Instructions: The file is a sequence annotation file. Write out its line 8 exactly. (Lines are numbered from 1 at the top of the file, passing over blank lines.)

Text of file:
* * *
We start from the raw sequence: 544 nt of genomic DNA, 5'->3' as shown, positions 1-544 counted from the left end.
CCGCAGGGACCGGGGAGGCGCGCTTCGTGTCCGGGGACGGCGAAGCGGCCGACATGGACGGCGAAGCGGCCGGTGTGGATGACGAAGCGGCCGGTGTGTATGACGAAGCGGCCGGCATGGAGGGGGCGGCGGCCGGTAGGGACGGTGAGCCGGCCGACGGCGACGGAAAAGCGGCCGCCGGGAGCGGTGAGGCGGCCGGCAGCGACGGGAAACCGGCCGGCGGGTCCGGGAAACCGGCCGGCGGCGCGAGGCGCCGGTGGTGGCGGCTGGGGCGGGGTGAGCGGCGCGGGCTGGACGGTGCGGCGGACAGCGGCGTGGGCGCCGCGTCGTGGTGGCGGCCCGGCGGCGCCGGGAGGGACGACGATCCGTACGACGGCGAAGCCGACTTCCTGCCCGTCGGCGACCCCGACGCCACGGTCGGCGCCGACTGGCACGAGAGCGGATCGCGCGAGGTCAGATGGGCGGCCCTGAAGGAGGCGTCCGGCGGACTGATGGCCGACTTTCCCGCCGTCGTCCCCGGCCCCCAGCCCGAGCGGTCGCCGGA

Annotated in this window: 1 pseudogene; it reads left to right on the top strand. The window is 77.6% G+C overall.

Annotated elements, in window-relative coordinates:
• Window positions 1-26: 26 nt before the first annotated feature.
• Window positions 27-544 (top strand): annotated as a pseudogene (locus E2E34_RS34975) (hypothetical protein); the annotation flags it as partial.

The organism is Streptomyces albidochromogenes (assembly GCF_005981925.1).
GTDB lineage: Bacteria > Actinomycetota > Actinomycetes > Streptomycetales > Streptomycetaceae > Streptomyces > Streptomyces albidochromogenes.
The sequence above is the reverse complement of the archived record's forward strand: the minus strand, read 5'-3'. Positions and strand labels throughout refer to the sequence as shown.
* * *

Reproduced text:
GTDB lineage: Bacteria > Actinomycetota > Actinomycetes > Streptomycetales > Streptomycetaceae > Streptomyces > Streptomyces albidochromogenes.